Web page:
However, in December 1993, Brewer and Ole Miss were again hit by allegations of recruiting violations. The NCAA would eventually cite the program for 15 transgressions, all of them serious and some of them embarrassingly lurid. An NCAA report said that Ole Miss boosters and coaches had offered recruits gifts, including cash and, in one case, a car. Boosters were also accused of breaking national rules by taking recruits 30 miles outside of Oxford, sometimes to strip clubs in Memphis. Most damningly, the NCAA alleged that Ole Miss officials knowingly allowed the violations to occur, demonstrating a lack of institutional control of the football program.
The charges forced Athletic Director Warner Alford to resign in July 1994. One day later, Turner fired Brewer, granting him 30 days' paid leave but no other severance package for the three years remaining on his contract. Later that year, the NCAA, when announcing severe penalties against the Ole Miss football program, found Brewer guilty of unethical conduct. Specifically, it stated "There was unethical conduct by a former (Ole Miss) head football coach (Brewer), who was found to show a continuing pattern of disregard for NCAA rules in the operation of the football program ((Jackson, MS) Clarion Ledger, November 18, 1994, p.6-7C)." Brewer sued the University for his dismissal, eventually receiving several hundred thousand dollars.
In the last several years, Brewer has taken a more prominent role again in Oxford, appearing on television ads and on a radio show. He was inducted to the Ole Miss M-Club Athletics Hall of Fame in 2011.
Players in the Pros
NFL/CFL players coached by Brewer at Ole Miss include Andre Townsend (DE, 1984-1990), Buford McGee (RB, 1984-1992), Lee Davis (DB, 1985-1987), Timmy Moffet (WR, 1985-1987), Freddie Joe Nunn (DE, 1985-1996), Barry Wilburn (CB, 1985-1996), Kent Austin (QB, 1986-1996), Jeff Herrod (ILB, 1988-1998), Joe Mickles (FB, 1989-1990), Stevon Moore (CB, 1989-1999), Wesley Walls (TE, 1989-2003), Tony Bennett (OLB, 1990-1997), Pat Coleman (WR, 1990-1994), Willie Green (WR, 1990-1998), Randy Baldwin (RB, 1991-1996), Kelvin Pritchett (DT, 1991-2005), Tyji Armstrong (TE, 1992-1998), Chad Brown (DT, 1993-1995), Everett Lindsay (OT, 1993-2000), Tim Bowens (DT, 1994-2004), Dewayne Dotson (FB/LB, 1994-1997), and Norman Hand (DT, 1995-2004). Other NFL players coached by Brewer include Horace Belton (RB), Calvin Favron (LB), Donald Dykes (DB), and Anthony Vereen (DB).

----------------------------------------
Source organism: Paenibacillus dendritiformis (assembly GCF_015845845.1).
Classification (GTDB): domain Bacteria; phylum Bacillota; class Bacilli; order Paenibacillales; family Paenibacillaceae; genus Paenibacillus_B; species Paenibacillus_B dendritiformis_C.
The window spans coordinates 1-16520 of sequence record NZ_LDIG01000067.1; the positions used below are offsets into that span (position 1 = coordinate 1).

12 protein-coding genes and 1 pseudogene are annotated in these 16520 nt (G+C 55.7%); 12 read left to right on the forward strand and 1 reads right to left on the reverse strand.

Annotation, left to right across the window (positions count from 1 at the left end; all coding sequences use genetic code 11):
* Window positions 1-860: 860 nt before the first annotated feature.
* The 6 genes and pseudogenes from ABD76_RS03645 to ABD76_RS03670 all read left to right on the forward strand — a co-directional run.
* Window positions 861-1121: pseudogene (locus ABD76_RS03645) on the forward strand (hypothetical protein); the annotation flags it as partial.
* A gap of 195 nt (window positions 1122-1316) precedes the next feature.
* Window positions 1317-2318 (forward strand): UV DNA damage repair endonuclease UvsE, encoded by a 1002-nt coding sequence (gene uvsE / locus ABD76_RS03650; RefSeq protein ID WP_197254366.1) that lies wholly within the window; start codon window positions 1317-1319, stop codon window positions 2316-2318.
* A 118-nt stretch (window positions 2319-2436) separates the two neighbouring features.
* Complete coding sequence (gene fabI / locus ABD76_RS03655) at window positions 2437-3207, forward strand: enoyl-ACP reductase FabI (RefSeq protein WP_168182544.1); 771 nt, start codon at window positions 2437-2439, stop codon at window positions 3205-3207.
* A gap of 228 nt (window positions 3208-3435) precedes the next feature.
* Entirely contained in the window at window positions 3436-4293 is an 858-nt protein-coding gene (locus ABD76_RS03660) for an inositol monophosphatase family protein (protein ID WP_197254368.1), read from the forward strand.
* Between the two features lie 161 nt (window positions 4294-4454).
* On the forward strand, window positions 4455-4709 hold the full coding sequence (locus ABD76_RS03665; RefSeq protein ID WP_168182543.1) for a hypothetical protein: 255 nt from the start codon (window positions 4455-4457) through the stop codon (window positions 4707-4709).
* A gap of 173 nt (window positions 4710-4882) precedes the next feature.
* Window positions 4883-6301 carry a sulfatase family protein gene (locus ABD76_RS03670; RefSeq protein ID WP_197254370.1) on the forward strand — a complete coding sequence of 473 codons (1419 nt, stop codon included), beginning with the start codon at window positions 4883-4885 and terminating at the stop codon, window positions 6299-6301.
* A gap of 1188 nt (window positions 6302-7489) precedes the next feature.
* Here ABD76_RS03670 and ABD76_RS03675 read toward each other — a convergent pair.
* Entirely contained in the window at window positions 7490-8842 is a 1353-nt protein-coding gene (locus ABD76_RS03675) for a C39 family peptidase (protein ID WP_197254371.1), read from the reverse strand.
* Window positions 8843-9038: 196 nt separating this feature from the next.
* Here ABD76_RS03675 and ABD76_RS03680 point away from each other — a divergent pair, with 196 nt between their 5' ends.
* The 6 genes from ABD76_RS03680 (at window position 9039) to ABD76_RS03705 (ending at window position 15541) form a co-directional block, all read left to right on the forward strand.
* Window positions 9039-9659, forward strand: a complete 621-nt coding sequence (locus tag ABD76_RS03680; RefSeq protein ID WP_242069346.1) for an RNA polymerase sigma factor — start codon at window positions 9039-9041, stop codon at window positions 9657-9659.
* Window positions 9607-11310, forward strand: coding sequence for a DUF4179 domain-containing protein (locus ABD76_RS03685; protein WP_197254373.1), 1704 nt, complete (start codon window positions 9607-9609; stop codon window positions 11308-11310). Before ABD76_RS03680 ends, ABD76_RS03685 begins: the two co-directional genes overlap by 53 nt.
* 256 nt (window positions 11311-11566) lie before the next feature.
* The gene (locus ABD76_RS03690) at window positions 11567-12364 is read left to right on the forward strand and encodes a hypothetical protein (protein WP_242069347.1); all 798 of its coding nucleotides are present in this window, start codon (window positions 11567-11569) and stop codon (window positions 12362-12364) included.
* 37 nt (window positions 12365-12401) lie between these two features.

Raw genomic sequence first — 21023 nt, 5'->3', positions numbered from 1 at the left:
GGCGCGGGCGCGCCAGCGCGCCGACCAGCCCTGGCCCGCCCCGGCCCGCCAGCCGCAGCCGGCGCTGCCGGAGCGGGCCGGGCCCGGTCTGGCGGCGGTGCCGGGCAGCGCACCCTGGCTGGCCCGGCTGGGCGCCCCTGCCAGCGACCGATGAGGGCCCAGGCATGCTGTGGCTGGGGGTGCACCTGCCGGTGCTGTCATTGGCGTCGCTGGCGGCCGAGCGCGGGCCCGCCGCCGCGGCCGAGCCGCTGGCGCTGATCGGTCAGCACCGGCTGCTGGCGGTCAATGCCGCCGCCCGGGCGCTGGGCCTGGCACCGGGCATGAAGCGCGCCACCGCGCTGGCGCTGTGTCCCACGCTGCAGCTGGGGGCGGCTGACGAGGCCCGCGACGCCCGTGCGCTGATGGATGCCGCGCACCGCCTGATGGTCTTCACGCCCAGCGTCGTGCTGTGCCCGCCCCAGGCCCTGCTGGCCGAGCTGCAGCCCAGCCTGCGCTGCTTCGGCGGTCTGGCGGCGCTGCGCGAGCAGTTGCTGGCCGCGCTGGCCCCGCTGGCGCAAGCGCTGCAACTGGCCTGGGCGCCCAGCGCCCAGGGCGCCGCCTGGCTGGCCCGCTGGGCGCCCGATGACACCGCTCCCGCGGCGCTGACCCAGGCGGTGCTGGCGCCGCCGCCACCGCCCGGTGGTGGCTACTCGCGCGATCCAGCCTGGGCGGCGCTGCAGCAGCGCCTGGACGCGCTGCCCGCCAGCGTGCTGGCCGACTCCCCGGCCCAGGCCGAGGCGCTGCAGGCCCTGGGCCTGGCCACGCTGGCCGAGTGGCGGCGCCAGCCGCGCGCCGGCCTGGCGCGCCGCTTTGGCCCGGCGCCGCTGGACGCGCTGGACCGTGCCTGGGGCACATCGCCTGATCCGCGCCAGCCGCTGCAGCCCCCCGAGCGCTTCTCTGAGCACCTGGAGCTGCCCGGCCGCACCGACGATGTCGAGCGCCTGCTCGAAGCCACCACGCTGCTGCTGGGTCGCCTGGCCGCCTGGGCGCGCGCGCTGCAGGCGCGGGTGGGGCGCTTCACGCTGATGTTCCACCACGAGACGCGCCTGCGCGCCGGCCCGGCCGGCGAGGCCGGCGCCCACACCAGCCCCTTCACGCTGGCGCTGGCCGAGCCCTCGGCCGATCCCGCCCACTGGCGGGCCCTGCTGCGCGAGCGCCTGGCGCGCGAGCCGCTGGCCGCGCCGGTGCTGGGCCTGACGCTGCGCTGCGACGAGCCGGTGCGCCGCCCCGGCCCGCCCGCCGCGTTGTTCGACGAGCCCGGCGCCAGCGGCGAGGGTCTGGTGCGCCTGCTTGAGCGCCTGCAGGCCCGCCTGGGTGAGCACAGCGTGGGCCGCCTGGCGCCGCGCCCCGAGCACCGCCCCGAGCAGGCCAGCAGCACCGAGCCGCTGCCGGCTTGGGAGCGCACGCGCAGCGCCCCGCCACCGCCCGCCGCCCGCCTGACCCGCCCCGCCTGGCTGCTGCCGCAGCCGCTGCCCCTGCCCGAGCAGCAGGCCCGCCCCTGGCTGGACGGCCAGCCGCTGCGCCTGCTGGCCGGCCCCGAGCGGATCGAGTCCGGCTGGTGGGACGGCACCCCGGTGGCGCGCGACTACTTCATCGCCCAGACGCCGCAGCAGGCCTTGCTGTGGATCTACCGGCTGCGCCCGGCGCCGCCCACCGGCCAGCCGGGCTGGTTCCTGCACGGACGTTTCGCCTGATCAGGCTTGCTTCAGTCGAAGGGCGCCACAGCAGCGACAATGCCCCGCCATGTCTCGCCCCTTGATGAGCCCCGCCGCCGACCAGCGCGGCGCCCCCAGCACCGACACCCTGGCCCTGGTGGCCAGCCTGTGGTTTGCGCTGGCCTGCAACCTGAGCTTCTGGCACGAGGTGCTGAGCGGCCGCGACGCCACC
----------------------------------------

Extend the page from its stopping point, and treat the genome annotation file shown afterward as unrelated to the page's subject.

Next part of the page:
Head coaching record
|Southeastern Louisiana Lions (Gulf South Conference) (1974–1978)|
|Southeastern Louisiana Lions (NCAA Division II independent) (1979)|
|Louisiana Tech Bulldogs (Southland Conference) (1980–1982)|
|1982||Louisiana Tech||10–3||5–0||1st||L NCAA Division I-AA Semifinal|
|Ole Miss Rebels (Southeastern Conference) (1983–1993)|
|1983||Ole Miss||7–5*||4–2||T–3rd||L Independence|
|1986||Ole Miss||8–3–1||4–2||T–2nd||W Independence|
|1989||Ole Miss||8–4||4–3||T–4th||W Liberty|
|1990||Ole Miss||9–3||5–2||T–3rd||L Gator||21||21|
|1992||Ole Miss||9–3||5–3||2nd (Western)||L Liberty||16||16|
|1993||Ole Miss||6–5^||4–4^||T–4th (Western)|
|National championship Conference title Conference division title or championship game berth|
- "Billy Brewer October 8, 1934 - May 12, 2018". www.memorialfuneral.net. Archived from the original on May 14, 2018. Retrieved 2018-05-14.
- Hudgison, Chris. "Former Ole Miss football coach Billy Brewer passes away". Mississippi New Now.
- "What Billy Brewer says about". The Clarion-Ledger. December 24, 1982. p. 17 – via Newspapers.com.
- Southeastern Louisiana University Lions football coaching records Archived February 11, 2010, at the Wayback Machine.